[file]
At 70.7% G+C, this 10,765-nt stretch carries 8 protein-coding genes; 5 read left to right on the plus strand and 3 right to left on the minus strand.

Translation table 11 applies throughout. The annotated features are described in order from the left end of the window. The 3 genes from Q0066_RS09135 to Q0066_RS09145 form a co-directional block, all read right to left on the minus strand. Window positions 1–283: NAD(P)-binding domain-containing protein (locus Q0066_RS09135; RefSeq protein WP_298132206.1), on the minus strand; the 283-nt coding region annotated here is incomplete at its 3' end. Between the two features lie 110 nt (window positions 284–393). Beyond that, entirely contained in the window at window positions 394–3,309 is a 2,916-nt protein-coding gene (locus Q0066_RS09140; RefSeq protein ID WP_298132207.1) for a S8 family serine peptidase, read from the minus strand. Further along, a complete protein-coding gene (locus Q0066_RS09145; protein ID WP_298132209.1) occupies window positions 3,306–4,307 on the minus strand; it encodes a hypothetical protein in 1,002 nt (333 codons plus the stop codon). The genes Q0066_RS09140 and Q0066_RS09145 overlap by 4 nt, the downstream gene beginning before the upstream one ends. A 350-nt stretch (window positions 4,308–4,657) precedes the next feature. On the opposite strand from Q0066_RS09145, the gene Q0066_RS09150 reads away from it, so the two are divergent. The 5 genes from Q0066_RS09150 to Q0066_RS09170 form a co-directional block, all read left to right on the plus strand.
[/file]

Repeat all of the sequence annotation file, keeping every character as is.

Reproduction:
At 70.7% G+C, this 10,765-nt stretch carries 8 protein-coding genes; 5 read left to right on the plus strand and 3 right to left on the minus strand.

Translation table 11 applies throughout. The annotated features are described in order from the left end of the window. The 3 genes from Q0066_RS09135 to Q0066_RS09145 form a co-directional block, all read right to left on the minus strand. Window positions 1–283: NAD(P)-binding domain-containing protein (locus Q0066_RS09135; RefSeq protein WP_298132206.1), on the minus strand; the 283-nt coding region annotated here is incomplete at its 3' end. Between the two features lie 110 nt (window positions 284–393). Beyond that, entirely contained in the window at window positions 394–3,309 is a 2,916-nt protein-coding gene (locus Q0066_RS09140; RefSeq protein ID WP_298132207.1) for a S8 family serine peptidase, read from the minus strand. Further along, a complete protein-coding gene (locus Q0066_RS09145; protein ID WP_298132209.1) occupies window positions 3,306–4,307 on the minus strand; it encodes a hypothetical protein in 1,002 nt (333 codons plus the stop codon). The genes Q0066_RS09140 and Q0066_RS09145 overlap by 4 nt, the downstream gene beginning before the upstream one ends. A 350-nt stretch (window positions 4,308–4,657) precedes the next feature. On the opposite strand from Q0066_RS09145, the gene Q0066_RS09150 reads away from it, so the two are divergent. The 5 genes from Q0066_RS09150 to Q0066_RS09170 form a co-directional block, all read left to right on the plus strand.